Emma Kidd , MSc SchumacherCollege – Practitioner and practical researcher of Phenomenology, editor of http://www.sensinglife.net and co-founder of the independent think-tank http://www.hologramcollective.com

 

 

 

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Seeing with New Eyes – An Adventure in Perception

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Photo credit: J. van As

“Look deep into nature and then you will understand everything better” – Einstein

Seeing with New Eyes – An Adventure in Perception

Between February and April this year, I led a series of workshops at Schumacher College in Devon which I called ‘Seeing with New Eyes – An Adventure in Perception’. The workshops were designed to allow students to experience the practice of a phenomenology of Nature – which can also be called Goethean Science – without an overload of theory, just learning through participation.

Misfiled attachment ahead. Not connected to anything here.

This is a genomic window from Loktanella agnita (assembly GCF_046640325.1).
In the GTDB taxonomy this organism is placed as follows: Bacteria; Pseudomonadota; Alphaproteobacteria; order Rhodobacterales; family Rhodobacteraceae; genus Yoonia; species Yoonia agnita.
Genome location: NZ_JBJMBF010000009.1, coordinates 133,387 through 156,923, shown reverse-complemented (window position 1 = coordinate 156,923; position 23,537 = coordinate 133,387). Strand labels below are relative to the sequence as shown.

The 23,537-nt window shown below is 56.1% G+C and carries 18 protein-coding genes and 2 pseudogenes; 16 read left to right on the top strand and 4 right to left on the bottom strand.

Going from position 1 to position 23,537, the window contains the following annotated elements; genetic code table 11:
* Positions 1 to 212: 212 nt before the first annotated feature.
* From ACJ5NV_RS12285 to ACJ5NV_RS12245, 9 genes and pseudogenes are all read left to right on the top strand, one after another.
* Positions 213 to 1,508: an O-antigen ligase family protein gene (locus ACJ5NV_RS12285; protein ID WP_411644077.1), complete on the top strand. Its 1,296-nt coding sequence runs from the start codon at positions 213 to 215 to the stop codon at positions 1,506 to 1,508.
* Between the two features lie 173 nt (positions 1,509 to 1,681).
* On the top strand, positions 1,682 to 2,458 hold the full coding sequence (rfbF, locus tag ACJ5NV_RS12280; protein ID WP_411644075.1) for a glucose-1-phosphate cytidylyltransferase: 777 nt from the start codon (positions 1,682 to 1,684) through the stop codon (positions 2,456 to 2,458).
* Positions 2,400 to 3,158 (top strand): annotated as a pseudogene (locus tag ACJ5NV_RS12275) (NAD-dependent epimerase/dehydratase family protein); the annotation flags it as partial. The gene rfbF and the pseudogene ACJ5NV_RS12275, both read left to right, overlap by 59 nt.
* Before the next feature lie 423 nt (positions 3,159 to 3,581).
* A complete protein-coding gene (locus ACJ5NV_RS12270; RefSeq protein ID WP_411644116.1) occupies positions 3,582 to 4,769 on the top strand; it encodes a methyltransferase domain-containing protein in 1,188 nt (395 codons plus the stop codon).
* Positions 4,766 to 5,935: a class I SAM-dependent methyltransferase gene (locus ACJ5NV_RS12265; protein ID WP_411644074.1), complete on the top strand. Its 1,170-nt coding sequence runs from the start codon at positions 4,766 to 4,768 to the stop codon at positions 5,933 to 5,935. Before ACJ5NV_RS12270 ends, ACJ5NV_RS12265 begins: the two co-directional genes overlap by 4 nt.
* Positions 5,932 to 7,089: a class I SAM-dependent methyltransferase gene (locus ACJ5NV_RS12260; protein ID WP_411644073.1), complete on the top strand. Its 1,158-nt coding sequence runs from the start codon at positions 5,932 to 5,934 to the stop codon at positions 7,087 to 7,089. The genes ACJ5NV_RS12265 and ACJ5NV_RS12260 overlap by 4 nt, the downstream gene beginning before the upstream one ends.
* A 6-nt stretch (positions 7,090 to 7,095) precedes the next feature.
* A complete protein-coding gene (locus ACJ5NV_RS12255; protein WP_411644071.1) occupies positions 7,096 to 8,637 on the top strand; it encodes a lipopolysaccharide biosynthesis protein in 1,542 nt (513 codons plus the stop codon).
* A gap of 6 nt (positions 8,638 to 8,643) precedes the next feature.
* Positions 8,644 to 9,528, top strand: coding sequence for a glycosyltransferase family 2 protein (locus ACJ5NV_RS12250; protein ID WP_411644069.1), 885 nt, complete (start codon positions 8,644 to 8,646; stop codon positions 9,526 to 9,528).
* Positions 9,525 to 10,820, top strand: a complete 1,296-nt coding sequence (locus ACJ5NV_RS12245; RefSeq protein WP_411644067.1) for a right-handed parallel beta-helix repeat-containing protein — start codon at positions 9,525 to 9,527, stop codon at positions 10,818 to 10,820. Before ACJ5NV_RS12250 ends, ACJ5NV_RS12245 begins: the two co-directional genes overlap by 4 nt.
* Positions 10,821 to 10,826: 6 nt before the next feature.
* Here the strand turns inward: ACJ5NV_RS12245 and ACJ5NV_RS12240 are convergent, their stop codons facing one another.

These workshops took the form of an experiential nature study and walk – observing yew trees on the Dartington estate – guiding people gently and playfully towards a more sensuous and intuitive way of perceiving and experiencing life. 

I worked with a variety of different groups of people including; a group of MSc Economics in Transition students, MSc Holistic Science students, short-course participants, Transition Town Totnes and the ‘Holistic Science Now’ short course group. The aim for me in these workshops was to facilitate an experience of getting to know the world in terms of itself, without getting caught up in explanations and abstract ‘knowledge’ of Phenomenology, instead just allowing the participants to practice it and to gain an embodied understanding from the outset.